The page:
State Sen. John Morse has one thing to say about some people who are continuing to viciously attack Rep. Michael Merrifield, including actually making fun of the fact that he has cancer.
“He took responsibility for what he wrote, and this is how despicable it is: This is a 60-year old man who is fighting for his physical life. He’s battling cancer, very courageously, and if you want to continue to kick him while he’s down, well, you know I just don’t spent my time poking people who are fighting cancer in the eye, and I don’t know of any decent people who do either.”
Merrifield’s e-mail message, sent last December, was widely reported – and largely misinterpreted – after a Republican operative recently obtained it via an open records request and posted it on his website. In the message, written to Sen. Sue Windels, Merrifield noted that there must be a “special place in hell for these Privatizers, Charerizers (sic) and Voucherziers.” Specifically, in his e-mail Merrifield was referring to recalled D-11 board members Eric Christen and Sandy Shakes – and not everyone who happens to support charters,
Since the e-mail was publicized, Merrifield has apologized. He has stepped down, for the remainder of the legislative session, as chairman of the House Education Committee. But a vocal minority are still calling for his head. Some anonymous right wing blog sites have actually resorted to calling Merrifield names – including “washed up choir teacher” – and talking about the “irony” that he has cancer of the throat. Merrifield is currently undergoing chemotherapy treatments.
“The Republicans are trying to stir this pot for all its worth and then some,” Morse said. “Some of the groups he’s been opposed to have seen it as an opening to make hay, but they’ve got to be careful because they’ve overreached.”
Morse is the only other Democrat in the legislature from El Paso County – and has received his own share of ferocious attacks leading up to his trouncing of former Sen. Ed Jones last November, describes the assault as just one more example of many he’s witnessed this year involving the minority party.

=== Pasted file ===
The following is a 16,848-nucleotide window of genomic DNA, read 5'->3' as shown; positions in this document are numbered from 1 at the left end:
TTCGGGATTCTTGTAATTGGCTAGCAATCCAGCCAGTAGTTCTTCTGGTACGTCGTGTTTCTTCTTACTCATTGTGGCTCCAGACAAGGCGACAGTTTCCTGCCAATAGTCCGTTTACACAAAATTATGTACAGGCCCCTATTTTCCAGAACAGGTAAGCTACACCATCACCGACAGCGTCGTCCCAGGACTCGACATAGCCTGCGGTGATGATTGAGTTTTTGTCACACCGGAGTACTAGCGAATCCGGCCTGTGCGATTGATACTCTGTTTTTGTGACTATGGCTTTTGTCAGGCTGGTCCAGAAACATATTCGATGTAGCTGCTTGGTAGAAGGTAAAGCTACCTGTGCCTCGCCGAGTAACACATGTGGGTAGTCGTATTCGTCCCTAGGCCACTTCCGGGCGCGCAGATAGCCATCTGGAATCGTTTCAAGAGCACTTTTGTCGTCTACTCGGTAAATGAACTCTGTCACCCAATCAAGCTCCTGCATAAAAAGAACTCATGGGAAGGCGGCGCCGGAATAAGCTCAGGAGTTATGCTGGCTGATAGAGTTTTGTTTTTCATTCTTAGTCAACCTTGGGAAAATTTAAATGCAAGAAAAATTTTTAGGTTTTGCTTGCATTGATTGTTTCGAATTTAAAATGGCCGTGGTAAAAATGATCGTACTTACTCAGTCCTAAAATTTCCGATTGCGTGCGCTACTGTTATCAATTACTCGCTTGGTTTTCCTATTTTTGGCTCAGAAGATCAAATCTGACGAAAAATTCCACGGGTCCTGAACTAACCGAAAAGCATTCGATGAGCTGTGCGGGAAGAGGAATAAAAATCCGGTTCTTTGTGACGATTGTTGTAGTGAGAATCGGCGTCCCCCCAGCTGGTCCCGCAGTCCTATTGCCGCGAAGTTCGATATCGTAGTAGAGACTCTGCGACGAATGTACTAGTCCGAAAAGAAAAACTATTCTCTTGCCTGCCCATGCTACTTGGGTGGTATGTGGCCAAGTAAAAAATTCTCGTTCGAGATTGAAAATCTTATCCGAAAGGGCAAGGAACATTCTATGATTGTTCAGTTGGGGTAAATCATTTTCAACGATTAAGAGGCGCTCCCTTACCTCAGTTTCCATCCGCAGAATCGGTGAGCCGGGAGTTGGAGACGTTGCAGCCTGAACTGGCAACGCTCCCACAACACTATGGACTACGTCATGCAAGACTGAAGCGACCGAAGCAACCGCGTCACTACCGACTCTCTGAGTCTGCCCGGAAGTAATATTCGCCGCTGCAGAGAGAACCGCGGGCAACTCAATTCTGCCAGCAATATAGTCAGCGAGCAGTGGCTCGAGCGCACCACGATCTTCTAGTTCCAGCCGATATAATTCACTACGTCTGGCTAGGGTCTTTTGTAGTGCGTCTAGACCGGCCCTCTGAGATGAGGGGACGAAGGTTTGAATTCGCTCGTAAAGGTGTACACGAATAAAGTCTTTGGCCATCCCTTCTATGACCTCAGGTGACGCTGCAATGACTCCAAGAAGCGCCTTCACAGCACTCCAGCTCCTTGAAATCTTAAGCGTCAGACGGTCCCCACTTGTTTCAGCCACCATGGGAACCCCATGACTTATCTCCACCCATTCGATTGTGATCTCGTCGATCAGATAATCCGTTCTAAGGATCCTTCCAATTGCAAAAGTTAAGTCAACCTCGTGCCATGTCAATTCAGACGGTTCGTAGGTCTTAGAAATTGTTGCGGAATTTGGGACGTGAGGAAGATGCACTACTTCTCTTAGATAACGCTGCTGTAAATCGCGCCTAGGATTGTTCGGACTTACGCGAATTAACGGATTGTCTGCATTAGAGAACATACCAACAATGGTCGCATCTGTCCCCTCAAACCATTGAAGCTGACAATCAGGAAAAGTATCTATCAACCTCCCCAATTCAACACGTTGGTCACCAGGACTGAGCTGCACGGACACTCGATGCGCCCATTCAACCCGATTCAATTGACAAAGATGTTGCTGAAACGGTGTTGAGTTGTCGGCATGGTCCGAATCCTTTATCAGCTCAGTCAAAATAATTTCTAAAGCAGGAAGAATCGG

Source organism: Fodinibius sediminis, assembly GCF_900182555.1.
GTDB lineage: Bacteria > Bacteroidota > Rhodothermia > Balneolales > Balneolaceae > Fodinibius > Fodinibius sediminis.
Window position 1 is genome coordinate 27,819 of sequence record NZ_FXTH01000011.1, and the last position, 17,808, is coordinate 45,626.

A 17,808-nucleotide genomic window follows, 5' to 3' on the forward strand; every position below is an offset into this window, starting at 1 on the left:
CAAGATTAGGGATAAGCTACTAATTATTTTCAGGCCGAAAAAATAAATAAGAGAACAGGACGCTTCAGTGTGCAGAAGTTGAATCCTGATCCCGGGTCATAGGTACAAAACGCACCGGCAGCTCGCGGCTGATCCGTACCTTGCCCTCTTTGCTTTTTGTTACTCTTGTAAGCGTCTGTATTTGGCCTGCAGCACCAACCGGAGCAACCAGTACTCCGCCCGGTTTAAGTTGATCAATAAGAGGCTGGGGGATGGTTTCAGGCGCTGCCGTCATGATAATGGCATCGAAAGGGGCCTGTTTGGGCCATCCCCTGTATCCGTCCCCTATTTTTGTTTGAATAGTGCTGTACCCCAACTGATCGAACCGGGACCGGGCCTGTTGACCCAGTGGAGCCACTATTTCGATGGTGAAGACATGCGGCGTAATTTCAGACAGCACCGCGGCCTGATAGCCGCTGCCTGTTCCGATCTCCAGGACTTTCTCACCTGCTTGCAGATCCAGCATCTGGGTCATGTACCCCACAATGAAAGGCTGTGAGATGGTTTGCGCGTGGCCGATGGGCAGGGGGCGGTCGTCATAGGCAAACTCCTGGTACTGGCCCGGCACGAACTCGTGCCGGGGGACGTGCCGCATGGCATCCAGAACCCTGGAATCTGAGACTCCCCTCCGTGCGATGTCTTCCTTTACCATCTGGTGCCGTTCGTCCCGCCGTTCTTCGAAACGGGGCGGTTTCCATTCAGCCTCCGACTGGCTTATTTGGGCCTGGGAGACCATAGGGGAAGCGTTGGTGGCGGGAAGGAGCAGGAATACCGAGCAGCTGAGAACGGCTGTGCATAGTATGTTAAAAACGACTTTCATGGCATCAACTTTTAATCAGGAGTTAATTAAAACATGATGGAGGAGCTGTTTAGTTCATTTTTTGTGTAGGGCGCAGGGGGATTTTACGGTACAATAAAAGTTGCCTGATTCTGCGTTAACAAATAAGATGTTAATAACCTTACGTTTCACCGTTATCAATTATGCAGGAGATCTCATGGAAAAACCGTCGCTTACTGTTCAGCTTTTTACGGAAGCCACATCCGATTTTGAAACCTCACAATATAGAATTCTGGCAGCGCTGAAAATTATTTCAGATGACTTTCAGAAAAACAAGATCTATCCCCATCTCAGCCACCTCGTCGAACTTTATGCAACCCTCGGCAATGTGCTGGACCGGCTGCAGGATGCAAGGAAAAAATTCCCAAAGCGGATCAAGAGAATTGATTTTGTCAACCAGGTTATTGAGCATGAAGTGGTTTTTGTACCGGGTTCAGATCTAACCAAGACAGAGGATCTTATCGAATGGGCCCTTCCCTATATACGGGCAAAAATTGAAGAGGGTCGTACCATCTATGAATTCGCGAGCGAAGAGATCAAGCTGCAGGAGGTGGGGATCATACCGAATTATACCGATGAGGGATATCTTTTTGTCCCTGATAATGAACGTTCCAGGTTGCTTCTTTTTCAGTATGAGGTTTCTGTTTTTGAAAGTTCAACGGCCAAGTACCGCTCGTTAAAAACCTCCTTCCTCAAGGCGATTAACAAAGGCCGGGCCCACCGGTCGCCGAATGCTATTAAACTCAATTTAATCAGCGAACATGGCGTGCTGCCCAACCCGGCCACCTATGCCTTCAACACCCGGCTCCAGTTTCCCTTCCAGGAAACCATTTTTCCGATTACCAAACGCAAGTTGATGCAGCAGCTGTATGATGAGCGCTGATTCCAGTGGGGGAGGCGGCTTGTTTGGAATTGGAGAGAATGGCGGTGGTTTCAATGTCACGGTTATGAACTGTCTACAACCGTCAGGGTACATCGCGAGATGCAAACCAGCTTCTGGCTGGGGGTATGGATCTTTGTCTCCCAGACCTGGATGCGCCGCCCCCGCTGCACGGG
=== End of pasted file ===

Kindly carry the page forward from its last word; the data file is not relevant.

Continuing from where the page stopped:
But beyond all the rhetoric, Merrifield’s enemies are overlooking one simple, but important fact, Morse said: “He’s doing a really good job of representing his district.”
“If that offends some people then oh, well. He certainly had no intention of [his e-mail] becoming public, and while he used an unfortunate phrase, he believes that charter schools undo public education and strip resources. From what little I’ve heard he’s in tune with the majority of his constituents.”
Merrifield, a retired teacher, is in his fourth term representing a district encompassing much of central and western Colorado Springs, and the city of Manitou Springs. An ardent and vocal advocate of public schools, he’s faced tough Republican challenges, including from candidates with backing from wealthy pro-voucher advocates.
In November he handily swatted away his latest Republican challenger Kyle Fisk, receiving nearly 61 percent of the vote. Fisk, an associate pastor of a New Life Church affiliate, had received the support of developer Steve Schuck, a longtime leader in the battle to install school vouchers statewide. He also was promoted by his former boss, then-Pastor Ted Haggard, whose letter of support, mailed to hundreds of people before he was fired from the church, caused Merrifield to raise questions over church/state separation.
This Friday, a letter signed by Fisk was published in the Colorado Springs Gazette, in which he accuses the lawmaker he lost to of failing the “test of leadership.”
But another letter supporting Merrifield, by Colorado Springs resident Sharon Berthrong, noted that “hypocritical leaders in the charter and voucher movement have employed deception and trickery.”
“We all understand that politics today is a rough business but we should insist that critics be truthful,” wrote Berthrong, a former chairman of the El Paso County Democratic Party.
Yet another Colorado Springs resident, David Knight, termed Merrifield a “breath of fresh air” and a class act.
“The whole voucher flap (excluding successful charter schools and there are many) is all about defunding public education and taking tax money away from poor kids,” Knight wrote. “So thanks, Rep. Merrifield, for working as hard as you have for all the kids in Colorado.”
Cara DeGette is a senior fellow at Colorado Confidential, and a columnist and contributing editor at the Colorado Springs Independent. E-mail her at email@example.com